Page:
Kalinda and Alicia both have mysteries to solve, and that means they're both in procedurals, of sorts. Kalinda wanted to know how Will died and Alicia wanted to know why Will called her, leaving a brief, ambiguous voice mail. Kalinda's search for her answer led her down the show's standard procedural beats of identifying suspects, figuring out if they did it, and why they did it. Then, as things often do with Kalinda, they got a little dark.
The speed at which Kalinda's investigation went could've been a distraction, especially as it involved Jenna greasing all the necessary wheels for her, but Kalinda needed answers here more than we needed this to be a driving mystery (that was partially the point of Alicia's plot, after all). Likewise, I don't know that it mattered all that much who killed Will, but Kalinda's someone who needs information, needs to know things. It is her job, yes, but it's also how she protects herself, how she gets what she wants. In this case, it was making sure he was laying down her wrath on the correct person.
Take this how you will, but Kalinda's enough of a cipher still that it her giving the belt to Jeffrey wouldn't have surprised me any more than her deciding to not give it to him did. Giving Jeffrey the belt would've been bad for Jenna—how horrible—but ultimately I think it's Kalinda's more sadistic nature that resulted in all the toying, her normal impulse to go Old Testament, either physically, emotionally, or sexually, to punish those around her. She's going to live with Will's death for the rest of her days, and now Jeffrey will as well, for however many days he'll have left.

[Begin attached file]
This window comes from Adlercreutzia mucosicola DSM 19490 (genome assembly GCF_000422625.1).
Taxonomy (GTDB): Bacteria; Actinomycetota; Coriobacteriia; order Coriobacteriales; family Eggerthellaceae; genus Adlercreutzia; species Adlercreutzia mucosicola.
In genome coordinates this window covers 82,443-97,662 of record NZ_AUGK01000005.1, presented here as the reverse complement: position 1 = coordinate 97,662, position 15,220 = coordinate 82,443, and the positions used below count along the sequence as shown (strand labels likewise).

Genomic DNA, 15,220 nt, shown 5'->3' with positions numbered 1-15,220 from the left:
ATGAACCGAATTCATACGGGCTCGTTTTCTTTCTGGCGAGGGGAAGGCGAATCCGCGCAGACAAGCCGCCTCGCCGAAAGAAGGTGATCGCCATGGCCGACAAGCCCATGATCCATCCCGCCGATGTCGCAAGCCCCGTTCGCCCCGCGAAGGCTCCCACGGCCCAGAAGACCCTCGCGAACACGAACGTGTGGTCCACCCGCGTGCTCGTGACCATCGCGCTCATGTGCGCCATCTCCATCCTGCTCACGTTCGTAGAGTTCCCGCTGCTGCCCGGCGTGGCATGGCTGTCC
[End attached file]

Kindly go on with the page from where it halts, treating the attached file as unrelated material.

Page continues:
Alicia had the bulk of emotional and story weight to carry this week, and understandably so. It is her show, after all, but it's also her relationship with Will that's been the engine for a lot of stories since "Hitting the Fan." His death shakes things up for her in ways that it simply can't for Diane or Kalinda, or anyone else for that matter. This is Alicia's loss, and the episode wisely chose not to shy away from that.
There's of course the search for who can fill in the gap of the voice mail, why Will called her, but it was the reaction to each bit of information to adjust her sense of how things happened, from a prison thug in an orange jumper to Jeffrey in his suit and tie firing the gun, to all the different possibilities of what Will's call was about. If it was him furious ("Are you kidding? Leave our clients alone."), him being apologetic about their fighting ("This feud is stupid."), or if it was him, as she may have chosen to make it as Peter embraced her, calling to want to take another swing at being together ("Alicia, I'm sorry. I want what we had. I want to be with you, and only you. Forever. Call me back, please.")
Like the show's memory pops, these imagination pops, are quick, staying around just as long as they need to before cutting back in less than a heartbeat to the external world as someone shakes Alicia out of her thoughts. It used to be that we had very little access to Alicia's inner-workings, relying only on Julianna Margulies's finely calibrated facial expressions. The memory pops give us access in a new but still vaguely elliptical way that doesn't undermine Alicia's emotional complexity by showing what she's thinking; it actually enhances it.